Turns out Americans aren’t sitting on a big pile of savings to help them endure high inflation or another recession.
The U.S. savings rate fell to a 14-year low of 3% in June and was still just 3.5% at the end of August, updated government figures show.
That’s a lot lower than previously reported — and it could have big implications on whether the economy can avoid a second recession in four years.
Many economists believed households had enough savings to help them cope with rapidly rising prices. Inflation has jumped 8.3% in the past year to mark the fastest increase since the early 1980s.
Some even thought relatively high savings could enable Americans to spend enough to avert a looming recession. Consumer spending drives about 70% of what goes on in the economy.
Yet the government’s annual redo of household finances suggests Americans have far less of a cushion than previously believed.
Just last month, the government reported the savings rate at 5% in July. And at the end of 2021, the savings rate stood at relatively high 8.7%.
Newly revised data put the savings rate much lower. The savings rate was just 3.5% in July, down from a revised 7.5% in December.
The lower savings rate might not be huge deal if it were simply the result of government miscalculations. What’s more worrisome is how quickly it’s fallen.
High inflation deserves a large share of the blame, economists say.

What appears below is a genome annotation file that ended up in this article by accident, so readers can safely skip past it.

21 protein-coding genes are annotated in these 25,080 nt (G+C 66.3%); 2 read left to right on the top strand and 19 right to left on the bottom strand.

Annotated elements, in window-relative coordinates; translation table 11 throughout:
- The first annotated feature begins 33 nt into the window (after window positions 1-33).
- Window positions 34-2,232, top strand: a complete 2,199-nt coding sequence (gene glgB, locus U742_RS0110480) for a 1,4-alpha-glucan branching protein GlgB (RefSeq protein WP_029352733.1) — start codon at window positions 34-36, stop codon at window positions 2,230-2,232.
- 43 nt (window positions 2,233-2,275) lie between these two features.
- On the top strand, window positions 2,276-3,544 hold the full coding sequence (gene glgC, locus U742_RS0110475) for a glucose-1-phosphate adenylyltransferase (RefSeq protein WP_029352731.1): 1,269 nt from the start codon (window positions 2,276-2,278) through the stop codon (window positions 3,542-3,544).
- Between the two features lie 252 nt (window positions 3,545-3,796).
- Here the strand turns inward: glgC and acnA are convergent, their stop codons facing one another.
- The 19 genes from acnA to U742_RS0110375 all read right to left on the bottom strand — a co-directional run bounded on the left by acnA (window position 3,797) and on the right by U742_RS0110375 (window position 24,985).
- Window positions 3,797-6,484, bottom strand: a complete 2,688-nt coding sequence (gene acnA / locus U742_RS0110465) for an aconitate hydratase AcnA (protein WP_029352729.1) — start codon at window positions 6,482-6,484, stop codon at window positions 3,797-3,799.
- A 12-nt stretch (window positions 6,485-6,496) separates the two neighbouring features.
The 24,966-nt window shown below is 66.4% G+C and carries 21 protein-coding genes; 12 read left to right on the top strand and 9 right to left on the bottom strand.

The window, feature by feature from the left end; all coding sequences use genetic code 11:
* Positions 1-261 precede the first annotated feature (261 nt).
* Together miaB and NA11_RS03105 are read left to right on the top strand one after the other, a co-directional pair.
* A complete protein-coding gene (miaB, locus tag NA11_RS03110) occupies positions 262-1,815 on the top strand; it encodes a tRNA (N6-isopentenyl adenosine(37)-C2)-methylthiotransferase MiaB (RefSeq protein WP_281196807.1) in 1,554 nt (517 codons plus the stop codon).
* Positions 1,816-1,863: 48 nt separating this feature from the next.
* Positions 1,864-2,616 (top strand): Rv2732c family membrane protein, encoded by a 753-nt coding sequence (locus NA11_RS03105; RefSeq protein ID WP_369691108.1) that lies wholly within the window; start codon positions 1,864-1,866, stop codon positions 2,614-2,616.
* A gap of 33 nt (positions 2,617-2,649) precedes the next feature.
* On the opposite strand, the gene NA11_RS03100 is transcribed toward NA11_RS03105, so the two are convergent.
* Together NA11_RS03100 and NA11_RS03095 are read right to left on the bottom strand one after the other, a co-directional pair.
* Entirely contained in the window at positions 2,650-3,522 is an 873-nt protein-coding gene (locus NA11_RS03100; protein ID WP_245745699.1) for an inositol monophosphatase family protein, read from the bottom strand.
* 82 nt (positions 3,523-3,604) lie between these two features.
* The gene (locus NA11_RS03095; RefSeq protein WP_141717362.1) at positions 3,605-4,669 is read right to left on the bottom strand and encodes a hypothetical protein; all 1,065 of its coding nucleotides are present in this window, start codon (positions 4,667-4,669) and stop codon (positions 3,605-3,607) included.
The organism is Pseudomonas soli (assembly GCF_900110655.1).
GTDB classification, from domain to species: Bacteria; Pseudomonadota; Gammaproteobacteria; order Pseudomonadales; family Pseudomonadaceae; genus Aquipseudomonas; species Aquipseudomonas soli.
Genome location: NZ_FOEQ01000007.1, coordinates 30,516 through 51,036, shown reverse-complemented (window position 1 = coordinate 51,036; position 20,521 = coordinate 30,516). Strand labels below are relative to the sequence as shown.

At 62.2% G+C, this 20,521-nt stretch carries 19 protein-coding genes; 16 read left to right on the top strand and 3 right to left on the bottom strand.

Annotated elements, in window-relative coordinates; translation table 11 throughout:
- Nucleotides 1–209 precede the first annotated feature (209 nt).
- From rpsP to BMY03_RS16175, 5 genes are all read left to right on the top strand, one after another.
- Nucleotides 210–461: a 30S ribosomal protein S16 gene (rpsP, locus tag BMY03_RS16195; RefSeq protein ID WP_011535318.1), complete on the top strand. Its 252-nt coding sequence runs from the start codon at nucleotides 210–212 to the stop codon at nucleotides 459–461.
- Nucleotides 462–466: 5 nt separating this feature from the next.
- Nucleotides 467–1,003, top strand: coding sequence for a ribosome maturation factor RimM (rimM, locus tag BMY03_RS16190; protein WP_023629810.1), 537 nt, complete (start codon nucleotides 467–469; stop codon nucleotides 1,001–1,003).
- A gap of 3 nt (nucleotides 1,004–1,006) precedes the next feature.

“The hardship caused by inflation means that consumers are dipping into their savings to finance their outlays,” said chief economist Gregory Daco of EY Parthenon.
Even the current savings rate might overstate the ability of Americans to spend. The bulk of the savings is in the hands of small businesses and upper-income Americans. Middle-class and poorer people have less savings and thus less ability to spend.
Economists aren’t convinced, however, that Americans have used up the bulk of the savings during the pandemic, when the federal government doled out trillions of dollars in benefits.
Chief economist Ian Shepherdson of Pantheon Macroeconomics estimates Americans have used up about 30% of their pandemic savings, but there’s still $1.4 trillion or more in “excess” savings still available. Some suggest the savings stockpile is even bigger.
That’s “more than enough to stave off recession next year if people choose to run it down,” he said.
The problem is, recessions tend to cajole people to save more in case something bad happens to them. Losing a job, for instance, or facing an unexpected medical or other bill.
“Consumers will face difficult times in 2023, and they could pull back on their spending as the labor market softens, pushing the overall economy into recession,” said chief economist Gus Faucher of PNC Financial Services.